KRC’s “From Tunnel to Table” Program Aims to Increase Vegetable and Fruit Production Options for Kansas Farms
A new Kansas Rural Center project will help Kansas farmers evaluate polytunnel options that would assist them in expanding specialty crop production on their farms. The KRC “Tunnel to Table” project will produce a resource guide, decision-making tool, and regional workshop series, which will take place throughout the 2014 growing season. A Specialty Crop Block grant awarded by the Kansas Department of Agriculture will provide support for the project.
Polytunnels are structures that provide protected growing spaces to help farmers better manage the considerable climate challenges faced in Kansas. Through this project’s materials and workshops, Kansas specialty crop growers and farm service providers will receive extensive information and hands-on tutorials to assist farmers with making important decisions about scale-appropriate investment in polytunnel infrastructure. “We anticipate that this project will lead to enhanced protection, production, profitability, and competitiveness of Kansas specialty crops,” states Julie Mettenburg, executive director of KRC.
In Spring 2014, KRC will kick off the first in a series of on-farm workshops that will give participants hands-on experience in the production of specialty crops under the protection of plastic. The workshops will highlight different types of polytunnel structures (low tunnel, caterpillar tunnel, high tunnel, and mobile tunnel) and how they are used during various seasons and in diverse regions of Kansas. The workshops will include a demonstration of low tunnel construction and will highlight the benefits of integrated use of low-tunnels within high tunnels and of movable high tunnels, also known as mobile tunnels. An accompanying Resource Guide will compile, organize, and make easily accessible the extensive information that is already available through numerous publications, websites, farmer networks, and Kansas farm service providers. Topics will include: acquiring materials, construction, economics, crop specifics, challenges, problem solving, innovations, accessories, fertility, and pests and diseases.
In addition to the Resource Guide, a Decision Making Tool will be created to assist interested farmers with deciding which polytunnel option(s) would be the best investment for them. The tool will compare the benefits and challenges of each type of structure, as well as cost, income potential, dimensions, temperature increase, season extension potential, appropriate crops, and labor requirements.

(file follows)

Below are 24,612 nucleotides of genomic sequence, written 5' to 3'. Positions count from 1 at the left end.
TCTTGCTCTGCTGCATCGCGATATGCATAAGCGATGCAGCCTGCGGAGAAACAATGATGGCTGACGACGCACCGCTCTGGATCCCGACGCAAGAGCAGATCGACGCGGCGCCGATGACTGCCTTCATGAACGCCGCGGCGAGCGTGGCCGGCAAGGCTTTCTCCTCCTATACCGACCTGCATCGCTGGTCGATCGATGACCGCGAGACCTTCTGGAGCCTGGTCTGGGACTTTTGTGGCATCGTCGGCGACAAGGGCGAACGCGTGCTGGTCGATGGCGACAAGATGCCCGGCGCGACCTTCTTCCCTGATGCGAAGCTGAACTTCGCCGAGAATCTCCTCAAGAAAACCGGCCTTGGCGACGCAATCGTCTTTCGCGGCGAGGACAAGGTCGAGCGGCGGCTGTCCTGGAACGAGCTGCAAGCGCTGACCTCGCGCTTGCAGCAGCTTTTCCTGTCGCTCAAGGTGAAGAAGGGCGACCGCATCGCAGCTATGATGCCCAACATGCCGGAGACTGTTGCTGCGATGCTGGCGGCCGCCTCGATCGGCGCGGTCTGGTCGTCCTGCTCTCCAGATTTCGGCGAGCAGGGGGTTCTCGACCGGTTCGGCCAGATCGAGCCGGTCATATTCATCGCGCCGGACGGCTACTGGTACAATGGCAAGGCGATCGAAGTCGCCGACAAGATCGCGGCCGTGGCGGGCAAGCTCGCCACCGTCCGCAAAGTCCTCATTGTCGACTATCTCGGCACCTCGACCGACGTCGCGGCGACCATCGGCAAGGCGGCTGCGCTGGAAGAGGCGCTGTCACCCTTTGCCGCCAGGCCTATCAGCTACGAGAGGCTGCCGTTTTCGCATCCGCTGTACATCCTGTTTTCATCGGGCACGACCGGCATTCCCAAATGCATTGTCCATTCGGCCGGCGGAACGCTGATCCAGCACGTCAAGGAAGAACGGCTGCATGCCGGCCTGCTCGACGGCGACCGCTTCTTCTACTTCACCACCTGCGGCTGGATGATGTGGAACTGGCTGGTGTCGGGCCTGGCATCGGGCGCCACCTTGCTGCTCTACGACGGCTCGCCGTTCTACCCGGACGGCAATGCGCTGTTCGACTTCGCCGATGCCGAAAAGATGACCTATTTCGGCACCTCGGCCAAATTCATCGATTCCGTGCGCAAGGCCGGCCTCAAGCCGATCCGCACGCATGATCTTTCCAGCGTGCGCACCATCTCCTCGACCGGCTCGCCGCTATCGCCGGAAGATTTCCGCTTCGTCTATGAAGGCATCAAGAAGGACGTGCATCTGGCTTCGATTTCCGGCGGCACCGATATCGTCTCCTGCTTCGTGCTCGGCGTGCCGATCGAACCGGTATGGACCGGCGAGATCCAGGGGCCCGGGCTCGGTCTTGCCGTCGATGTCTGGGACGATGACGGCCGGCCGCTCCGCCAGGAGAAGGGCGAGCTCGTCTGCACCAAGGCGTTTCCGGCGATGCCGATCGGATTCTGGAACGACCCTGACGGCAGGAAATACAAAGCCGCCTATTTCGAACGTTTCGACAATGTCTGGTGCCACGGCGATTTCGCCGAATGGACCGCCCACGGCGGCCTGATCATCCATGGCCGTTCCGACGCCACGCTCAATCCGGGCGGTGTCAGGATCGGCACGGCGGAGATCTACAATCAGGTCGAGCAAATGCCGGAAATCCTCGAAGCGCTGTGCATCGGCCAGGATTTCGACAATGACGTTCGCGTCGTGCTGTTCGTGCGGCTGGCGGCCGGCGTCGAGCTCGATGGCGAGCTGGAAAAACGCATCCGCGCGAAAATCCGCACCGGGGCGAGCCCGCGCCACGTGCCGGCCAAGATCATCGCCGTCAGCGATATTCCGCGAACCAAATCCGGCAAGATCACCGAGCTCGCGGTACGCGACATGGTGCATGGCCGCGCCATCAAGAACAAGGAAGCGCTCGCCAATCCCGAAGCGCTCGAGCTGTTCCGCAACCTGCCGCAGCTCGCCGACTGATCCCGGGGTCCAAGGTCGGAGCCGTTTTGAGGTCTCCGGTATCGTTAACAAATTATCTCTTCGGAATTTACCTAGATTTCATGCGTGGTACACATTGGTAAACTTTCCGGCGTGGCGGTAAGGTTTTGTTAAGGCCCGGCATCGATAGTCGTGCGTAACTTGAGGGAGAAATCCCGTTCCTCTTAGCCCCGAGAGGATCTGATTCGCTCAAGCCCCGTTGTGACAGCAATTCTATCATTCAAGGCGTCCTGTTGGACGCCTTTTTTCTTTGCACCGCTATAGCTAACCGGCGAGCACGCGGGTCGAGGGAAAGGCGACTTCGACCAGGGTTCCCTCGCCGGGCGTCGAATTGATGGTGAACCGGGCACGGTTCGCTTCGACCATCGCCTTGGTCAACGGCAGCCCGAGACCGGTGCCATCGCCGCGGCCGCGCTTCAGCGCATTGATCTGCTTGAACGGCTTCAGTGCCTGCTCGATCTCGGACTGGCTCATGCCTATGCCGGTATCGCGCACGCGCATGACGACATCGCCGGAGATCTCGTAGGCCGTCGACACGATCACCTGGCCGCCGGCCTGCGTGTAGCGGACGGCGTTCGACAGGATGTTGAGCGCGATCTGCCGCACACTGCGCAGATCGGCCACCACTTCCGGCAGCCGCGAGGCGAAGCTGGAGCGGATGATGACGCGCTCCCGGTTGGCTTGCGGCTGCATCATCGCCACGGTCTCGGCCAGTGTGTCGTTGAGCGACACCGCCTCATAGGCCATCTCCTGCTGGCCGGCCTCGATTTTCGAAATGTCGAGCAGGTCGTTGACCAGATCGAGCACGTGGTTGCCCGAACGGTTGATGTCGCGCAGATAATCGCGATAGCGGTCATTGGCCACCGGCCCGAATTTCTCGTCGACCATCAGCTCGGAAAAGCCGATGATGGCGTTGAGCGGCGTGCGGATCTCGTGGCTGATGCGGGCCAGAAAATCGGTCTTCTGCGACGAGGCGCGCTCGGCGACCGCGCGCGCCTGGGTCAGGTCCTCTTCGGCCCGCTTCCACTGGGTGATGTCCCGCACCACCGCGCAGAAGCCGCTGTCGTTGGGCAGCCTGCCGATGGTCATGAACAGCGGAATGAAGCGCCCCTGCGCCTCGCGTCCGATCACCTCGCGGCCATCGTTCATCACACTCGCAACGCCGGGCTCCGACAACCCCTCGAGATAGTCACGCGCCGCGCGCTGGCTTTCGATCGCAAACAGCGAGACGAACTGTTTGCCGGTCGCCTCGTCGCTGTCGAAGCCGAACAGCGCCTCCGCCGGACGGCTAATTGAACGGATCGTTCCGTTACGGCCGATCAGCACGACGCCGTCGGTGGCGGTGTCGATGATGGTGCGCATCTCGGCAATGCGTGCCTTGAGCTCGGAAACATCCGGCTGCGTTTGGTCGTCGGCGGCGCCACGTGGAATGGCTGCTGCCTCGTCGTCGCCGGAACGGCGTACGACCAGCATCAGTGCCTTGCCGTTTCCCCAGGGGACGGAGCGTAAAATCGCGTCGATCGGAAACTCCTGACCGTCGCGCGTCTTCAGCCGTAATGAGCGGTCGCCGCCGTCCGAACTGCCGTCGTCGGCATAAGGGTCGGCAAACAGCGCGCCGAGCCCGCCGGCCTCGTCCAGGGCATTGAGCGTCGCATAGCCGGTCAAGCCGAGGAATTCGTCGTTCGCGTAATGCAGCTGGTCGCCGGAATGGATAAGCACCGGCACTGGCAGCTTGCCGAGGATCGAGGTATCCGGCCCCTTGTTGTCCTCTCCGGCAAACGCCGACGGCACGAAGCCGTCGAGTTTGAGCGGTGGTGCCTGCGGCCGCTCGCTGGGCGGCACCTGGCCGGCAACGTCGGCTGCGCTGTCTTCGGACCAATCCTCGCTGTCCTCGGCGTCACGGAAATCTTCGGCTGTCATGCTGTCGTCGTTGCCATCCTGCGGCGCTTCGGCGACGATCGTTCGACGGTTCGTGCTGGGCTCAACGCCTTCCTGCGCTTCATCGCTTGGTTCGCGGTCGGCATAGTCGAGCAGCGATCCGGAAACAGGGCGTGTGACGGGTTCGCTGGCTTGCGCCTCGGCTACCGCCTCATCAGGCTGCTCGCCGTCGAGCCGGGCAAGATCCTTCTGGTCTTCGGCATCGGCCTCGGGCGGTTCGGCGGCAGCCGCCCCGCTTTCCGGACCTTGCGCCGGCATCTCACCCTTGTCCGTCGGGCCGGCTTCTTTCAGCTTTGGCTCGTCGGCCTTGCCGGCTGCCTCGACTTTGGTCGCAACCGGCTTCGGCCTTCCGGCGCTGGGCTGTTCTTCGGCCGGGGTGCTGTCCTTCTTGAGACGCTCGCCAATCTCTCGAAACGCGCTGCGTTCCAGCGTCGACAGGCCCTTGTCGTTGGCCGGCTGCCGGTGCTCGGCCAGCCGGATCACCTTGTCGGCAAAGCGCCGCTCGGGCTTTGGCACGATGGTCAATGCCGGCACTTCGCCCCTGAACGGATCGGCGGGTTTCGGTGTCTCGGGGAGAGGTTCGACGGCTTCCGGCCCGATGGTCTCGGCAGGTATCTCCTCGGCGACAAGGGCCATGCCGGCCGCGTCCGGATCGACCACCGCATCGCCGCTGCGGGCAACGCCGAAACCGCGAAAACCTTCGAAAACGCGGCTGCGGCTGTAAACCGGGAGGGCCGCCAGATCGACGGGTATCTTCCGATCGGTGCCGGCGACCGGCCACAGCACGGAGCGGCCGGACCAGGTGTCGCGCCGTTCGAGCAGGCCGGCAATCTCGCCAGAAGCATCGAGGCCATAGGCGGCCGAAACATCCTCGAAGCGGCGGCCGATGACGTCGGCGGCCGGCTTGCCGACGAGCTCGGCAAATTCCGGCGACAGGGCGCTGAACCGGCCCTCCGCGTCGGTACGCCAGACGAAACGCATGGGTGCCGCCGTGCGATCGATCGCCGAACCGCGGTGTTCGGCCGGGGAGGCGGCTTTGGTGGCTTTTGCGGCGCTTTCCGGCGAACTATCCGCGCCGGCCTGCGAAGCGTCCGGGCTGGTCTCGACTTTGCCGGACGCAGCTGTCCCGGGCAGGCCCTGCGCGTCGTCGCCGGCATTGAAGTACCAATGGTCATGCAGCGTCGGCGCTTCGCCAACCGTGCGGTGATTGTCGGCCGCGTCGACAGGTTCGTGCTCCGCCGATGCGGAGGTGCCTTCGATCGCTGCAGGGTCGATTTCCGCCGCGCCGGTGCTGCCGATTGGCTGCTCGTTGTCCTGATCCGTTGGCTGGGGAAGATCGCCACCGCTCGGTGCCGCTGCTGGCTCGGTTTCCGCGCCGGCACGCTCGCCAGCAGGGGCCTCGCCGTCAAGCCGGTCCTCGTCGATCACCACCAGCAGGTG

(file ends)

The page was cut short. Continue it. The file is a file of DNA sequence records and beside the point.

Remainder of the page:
Explains Dan Phelps, a specialty crop grower and the activity coordinator for the Tunnel to Table project: “Farmers currently lack adequate resources to inform their decision-making about how to access and integrate tunnels into their growing systems and which tunnel system will work best for maximizing their return on investment.”
Polytunnels are simple in design and inexpensive, considering the dramatic yield increase that they make possible. These structures range from do-it-yourself tunnels made from plastic or metal ‘hoops’ (bent pipe) covered with a single layer of plastic, all the way to the state-of-the-art mobile tunnels, that can be moved from one piece of ground to another and are structurally engineered to handle wind and snow that can destroy cheaper models.
Polytunnels are a vital component in a diversified specialty crop farm. They give farmers the ability to dramatically extend their growing season to the point that there is no ‘off-season’, and thus extending their income generating window. They also allow climatic control throughout the year, offering protection not just from the cold and snow but also from wind, hail, heavy rain, and even the heat. Polytunnels also enable farmers to exclude pests that can cause crop damage and that pose food safety risks.
“The economic potential for specialty crops grown in polytunnels is enormous,” says Phelps. Of the $760 million Kansans spend annually on fruits and vegetables only 4 percent are produced in-state. Kansas grown specialty crops only amount to $32 million annually – a mere 0.3% of Kansas’ total agricultural sales.
The Kansas Rural Center is a non-profit organization that since 1979 has promoted the long-term health of the land and its people through research, education, and advocacy that advances economically viable, ecologically sound, and socially just food and farming systems. More information about the Kansas Rural Center and its work is available at www.kansasruralcenter.org.
To learn more about the Tunnel to Table project or to get involved, contact Cole Cottin, KRC program coordinator, at firstname.lastname@example.org or 785-992-4572. Or, visit http://kansas.server265.com/krc_wordpress//category/projects/tunnel-to-table/ for additional information about the project.
Kansas growers with experience using polytunnels of any type are encouraged to complete the Tunnel to Table growers survey, available at: www.kansasruralcenter.org/T2Tsurvey.